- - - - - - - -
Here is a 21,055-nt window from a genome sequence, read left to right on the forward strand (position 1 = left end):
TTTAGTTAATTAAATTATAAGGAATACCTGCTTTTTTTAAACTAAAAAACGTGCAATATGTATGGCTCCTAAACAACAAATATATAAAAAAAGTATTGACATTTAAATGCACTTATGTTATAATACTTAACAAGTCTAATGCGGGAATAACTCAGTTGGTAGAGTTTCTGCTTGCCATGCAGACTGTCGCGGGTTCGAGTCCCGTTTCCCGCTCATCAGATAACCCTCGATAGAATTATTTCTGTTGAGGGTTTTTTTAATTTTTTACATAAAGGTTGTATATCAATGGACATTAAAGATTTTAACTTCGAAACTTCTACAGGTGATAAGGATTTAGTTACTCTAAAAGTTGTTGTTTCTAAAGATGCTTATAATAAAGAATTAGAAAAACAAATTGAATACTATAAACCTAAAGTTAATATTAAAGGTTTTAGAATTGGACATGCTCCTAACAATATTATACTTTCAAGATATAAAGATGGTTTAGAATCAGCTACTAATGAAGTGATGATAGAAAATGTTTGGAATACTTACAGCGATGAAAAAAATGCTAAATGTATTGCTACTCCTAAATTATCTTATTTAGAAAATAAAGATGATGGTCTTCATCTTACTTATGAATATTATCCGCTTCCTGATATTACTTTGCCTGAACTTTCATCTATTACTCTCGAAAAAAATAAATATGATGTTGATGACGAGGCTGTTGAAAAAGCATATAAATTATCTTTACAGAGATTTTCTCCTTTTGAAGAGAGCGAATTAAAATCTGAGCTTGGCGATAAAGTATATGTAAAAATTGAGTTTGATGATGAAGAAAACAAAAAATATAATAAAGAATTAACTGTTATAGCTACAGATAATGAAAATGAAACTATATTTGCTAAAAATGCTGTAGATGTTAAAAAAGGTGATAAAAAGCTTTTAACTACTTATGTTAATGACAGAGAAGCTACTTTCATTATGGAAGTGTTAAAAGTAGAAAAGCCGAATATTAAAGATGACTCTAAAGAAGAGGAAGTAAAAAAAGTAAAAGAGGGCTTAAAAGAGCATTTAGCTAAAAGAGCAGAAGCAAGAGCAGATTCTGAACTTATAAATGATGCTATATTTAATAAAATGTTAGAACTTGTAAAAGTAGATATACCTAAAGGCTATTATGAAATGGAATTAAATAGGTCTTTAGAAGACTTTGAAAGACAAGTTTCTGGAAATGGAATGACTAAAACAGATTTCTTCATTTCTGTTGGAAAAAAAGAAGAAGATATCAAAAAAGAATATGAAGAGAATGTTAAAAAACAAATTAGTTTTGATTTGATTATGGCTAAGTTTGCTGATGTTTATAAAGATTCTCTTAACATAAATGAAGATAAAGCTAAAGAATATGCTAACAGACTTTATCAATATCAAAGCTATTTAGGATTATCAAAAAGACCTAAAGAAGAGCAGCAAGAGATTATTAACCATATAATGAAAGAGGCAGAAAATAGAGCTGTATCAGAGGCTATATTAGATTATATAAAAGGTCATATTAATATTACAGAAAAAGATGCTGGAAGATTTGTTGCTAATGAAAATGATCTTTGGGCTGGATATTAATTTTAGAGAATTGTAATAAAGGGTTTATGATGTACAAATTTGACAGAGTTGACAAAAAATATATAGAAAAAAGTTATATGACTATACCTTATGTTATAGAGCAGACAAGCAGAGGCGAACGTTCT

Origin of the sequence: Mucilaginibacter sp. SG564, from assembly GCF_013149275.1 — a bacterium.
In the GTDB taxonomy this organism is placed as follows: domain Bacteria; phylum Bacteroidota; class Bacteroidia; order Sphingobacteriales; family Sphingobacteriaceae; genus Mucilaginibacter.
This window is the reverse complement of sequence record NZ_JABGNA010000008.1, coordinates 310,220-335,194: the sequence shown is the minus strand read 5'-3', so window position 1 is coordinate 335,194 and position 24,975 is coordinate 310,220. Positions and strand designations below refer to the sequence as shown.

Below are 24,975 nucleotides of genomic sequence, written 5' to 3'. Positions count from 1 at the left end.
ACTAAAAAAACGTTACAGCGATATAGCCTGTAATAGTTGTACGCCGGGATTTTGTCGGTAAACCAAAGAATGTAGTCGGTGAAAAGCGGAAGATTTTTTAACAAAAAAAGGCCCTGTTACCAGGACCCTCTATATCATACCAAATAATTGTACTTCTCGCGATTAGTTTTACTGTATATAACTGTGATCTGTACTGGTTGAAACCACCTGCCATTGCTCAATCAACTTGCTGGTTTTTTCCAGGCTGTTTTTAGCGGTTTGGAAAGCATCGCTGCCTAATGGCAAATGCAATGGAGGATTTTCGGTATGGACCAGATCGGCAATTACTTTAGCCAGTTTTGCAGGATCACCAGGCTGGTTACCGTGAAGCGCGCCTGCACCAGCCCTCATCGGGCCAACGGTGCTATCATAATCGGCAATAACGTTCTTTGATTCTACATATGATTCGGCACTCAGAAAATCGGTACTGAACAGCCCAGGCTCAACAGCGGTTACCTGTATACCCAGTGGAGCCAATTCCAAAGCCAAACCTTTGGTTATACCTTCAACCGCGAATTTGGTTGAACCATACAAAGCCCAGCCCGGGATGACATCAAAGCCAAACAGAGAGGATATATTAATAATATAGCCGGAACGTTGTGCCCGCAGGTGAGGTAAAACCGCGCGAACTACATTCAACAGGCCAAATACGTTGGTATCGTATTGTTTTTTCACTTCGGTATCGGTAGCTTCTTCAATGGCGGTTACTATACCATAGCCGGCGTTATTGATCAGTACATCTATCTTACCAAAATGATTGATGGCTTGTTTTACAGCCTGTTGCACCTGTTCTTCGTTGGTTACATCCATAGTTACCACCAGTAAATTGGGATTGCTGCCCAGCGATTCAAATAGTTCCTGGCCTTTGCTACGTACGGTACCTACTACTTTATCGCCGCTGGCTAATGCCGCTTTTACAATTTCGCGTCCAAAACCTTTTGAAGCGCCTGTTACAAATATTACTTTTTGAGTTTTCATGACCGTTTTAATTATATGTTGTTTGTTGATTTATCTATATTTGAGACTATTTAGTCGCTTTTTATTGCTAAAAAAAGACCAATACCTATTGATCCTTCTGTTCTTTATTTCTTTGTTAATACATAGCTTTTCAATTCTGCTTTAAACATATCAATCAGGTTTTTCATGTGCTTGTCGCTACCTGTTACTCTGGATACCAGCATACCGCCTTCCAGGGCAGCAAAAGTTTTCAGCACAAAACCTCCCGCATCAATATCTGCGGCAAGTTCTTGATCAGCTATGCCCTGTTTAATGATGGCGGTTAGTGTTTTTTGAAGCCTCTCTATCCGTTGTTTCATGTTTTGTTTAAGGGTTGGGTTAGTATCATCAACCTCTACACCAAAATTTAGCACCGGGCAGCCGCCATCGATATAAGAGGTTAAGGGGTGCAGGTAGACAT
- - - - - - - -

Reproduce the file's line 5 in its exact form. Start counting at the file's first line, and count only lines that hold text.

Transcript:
This window is the reverse complement of sequence record NZ_JABGNA010000008.1, coordinates 310,220-335,194: the sequence shown is the minus strand read 5'-3', so window position 1 is coordinate 335,194 and position 24,975 is coordinate 310,220. Positions and strand designations below refer to the sequence as shown.